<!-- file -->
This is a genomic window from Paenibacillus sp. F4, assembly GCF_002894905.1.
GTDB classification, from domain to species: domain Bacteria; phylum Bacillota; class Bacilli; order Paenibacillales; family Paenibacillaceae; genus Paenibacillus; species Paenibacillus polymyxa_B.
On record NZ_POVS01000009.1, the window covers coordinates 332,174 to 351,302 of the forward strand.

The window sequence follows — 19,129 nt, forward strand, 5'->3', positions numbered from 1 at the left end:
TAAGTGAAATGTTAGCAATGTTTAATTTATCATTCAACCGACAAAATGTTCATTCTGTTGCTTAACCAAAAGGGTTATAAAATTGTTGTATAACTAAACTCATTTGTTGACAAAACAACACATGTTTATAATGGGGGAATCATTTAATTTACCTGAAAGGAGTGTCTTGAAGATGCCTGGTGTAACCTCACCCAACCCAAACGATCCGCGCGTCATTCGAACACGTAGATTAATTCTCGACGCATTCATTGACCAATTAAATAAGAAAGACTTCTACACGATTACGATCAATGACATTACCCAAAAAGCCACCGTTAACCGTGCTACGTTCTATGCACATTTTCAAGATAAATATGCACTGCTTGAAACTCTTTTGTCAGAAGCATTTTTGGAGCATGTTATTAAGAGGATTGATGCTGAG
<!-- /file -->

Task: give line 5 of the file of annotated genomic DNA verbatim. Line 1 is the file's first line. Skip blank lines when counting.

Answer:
TAAGTGAAATGTTAGCAATGTTTAATTTATCATTCAACCGACAAAATGTTCATTCTGTTGCTTAACCAAAAGGGTTATAAAATTGTTGTATAACTAAACTCATTTGTTGACAAAACAACACATGTTTATAATGGGGGAATCATTTAATTTACCTGAAAGGAGTGTCTTGAAGATGCCTGGTGTAACCTCACCCAACCCAAACGATCCGCGCGTCATTCGAACACGTAGATTAATTCTCGACGCATTCATTGACCAATTAAATAAGAAAGACTTCTACACGATTACGATCAATGACATTACCCAAAAAGCCACCGTTAACCGTGCTACGTTCTATGCACATTTTCAAGATAAATATGCACTGCTTGAAACTCTTTTGTCAGAAGCATTTTTGGAGCATGTTATTAAGAGGATTGATGCTGAG